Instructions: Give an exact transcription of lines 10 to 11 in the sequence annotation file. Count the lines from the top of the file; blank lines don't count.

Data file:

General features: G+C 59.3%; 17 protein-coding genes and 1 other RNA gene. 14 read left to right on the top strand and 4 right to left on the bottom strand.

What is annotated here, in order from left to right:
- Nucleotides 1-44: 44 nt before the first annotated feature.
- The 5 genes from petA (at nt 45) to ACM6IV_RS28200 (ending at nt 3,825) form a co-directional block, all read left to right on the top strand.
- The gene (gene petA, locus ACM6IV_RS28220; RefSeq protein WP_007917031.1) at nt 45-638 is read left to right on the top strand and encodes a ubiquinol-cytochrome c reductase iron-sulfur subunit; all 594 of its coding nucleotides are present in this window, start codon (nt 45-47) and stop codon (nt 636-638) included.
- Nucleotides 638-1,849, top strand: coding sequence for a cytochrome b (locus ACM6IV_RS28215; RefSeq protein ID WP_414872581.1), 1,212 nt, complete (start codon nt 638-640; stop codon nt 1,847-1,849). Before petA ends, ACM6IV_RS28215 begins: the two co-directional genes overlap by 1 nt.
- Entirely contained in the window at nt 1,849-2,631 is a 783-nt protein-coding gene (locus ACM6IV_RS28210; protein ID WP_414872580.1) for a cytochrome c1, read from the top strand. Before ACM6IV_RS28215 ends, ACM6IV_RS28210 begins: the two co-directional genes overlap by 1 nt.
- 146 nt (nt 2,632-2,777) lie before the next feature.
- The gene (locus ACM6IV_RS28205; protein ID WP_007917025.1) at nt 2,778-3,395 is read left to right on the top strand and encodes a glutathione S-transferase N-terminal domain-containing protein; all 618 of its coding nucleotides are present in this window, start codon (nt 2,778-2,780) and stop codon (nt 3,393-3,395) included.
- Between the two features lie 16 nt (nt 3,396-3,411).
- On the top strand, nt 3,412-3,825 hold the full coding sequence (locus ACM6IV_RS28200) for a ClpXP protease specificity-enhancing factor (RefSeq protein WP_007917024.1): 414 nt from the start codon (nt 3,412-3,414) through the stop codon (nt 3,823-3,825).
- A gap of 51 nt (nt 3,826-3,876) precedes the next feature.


- Between the two features lie 16 nt (nt 3,396-3,411).
- On the top strand, nt 3,412-3,825 hold the full coding sequence (locus ACM6IV_RS28200) for a ClpXP protease specificity-enhancing factor (RefSeq protein WP_007917024.1): 414 nt from the start codon (nt 3,412-3,414) through the stop codon (nt 3,823-3,825).